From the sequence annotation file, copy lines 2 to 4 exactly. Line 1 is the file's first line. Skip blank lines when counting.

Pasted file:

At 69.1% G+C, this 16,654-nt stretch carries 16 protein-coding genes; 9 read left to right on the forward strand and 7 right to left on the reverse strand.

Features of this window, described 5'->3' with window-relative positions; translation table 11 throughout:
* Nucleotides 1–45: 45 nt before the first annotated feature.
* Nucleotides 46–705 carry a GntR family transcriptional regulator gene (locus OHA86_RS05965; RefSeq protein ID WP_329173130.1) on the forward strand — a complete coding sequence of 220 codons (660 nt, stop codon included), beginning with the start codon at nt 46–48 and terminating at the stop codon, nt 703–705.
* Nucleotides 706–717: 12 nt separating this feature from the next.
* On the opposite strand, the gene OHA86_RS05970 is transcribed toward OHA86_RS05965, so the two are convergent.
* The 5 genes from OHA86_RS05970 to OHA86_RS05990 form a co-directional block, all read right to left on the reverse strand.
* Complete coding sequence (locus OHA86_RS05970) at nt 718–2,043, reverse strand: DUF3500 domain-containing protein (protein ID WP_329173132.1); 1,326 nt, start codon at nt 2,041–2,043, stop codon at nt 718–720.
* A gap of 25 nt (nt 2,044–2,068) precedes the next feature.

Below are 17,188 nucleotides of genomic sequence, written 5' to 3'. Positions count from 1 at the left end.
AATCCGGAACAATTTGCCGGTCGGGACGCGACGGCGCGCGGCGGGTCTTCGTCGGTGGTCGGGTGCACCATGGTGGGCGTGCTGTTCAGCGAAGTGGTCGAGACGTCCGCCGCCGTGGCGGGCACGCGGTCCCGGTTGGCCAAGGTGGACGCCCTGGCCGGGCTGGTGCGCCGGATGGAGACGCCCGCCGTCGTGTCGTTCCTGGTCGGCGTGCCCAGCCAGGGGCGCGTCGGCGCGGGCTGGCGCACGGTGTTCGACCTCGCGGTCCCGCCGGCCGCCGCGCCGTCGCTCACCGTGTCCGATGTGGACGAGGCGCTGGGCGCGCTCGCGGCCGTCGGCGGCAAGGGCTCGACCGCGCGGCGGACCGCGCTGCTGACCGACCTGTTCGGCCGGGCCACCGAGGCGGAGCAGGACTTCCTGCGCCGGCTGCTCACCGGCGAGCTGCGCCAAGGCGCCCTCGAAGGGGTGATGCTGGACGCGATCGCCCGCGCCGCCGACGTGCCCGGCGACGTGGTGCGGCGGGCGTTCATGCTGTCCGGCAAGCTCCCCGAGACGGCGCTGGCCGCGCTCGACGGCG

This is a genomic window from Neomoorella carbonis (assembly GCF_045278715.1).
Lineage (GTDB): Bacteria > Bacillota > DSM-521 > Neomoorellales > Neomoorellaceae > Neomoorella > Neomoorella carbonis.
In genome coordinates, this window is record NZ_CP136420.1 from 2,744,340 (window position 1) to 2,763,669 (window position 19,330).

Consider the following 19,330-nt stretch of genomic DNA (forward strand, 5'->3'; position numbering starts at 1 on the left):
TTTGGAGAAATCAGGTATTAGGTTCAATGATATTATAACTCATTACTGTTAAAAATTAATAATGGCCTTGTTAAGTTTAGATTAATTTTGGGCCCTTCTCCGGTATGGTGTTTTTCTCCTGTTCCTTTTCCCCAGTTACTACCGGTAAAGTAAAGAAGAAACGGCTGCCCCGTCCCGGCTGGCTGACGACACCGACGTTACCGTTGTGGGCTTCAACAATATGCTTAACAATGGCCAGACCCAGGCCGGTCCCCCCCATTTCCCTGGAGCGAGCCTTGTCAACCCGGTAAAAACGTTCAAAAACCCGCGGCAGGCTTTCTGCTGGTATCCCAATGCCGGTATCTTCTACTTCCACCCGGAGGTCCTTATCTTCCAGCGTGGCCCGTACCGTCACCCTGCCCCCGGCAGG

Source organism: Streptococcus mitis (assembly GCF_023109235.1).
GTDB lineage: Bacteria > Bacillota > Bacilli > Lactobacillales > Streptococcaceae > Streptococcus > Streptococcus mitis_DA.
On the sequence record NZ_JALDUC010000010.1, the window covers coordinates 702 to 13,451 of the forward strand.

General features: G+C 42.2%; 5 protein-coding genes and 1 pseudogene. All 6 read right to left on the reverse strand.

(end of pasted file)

Features of this window, described 5'->3' with window-relative positions; translation table 11 throughout:
* Nucleotides 1–45: 45 nt before the first annotated feature.
* Nucleotides 46–705 carry a GntR family transcriptional regulator gene (locus OHA86_RS05965; RefSeq protein ID WP_329173130.1) on the forward strand — a complete coding sequence of 220 codons (660 nt, stop codon included), beginning with the start codon at nt 46–48 and terminating at the stop codon, nt 703–705.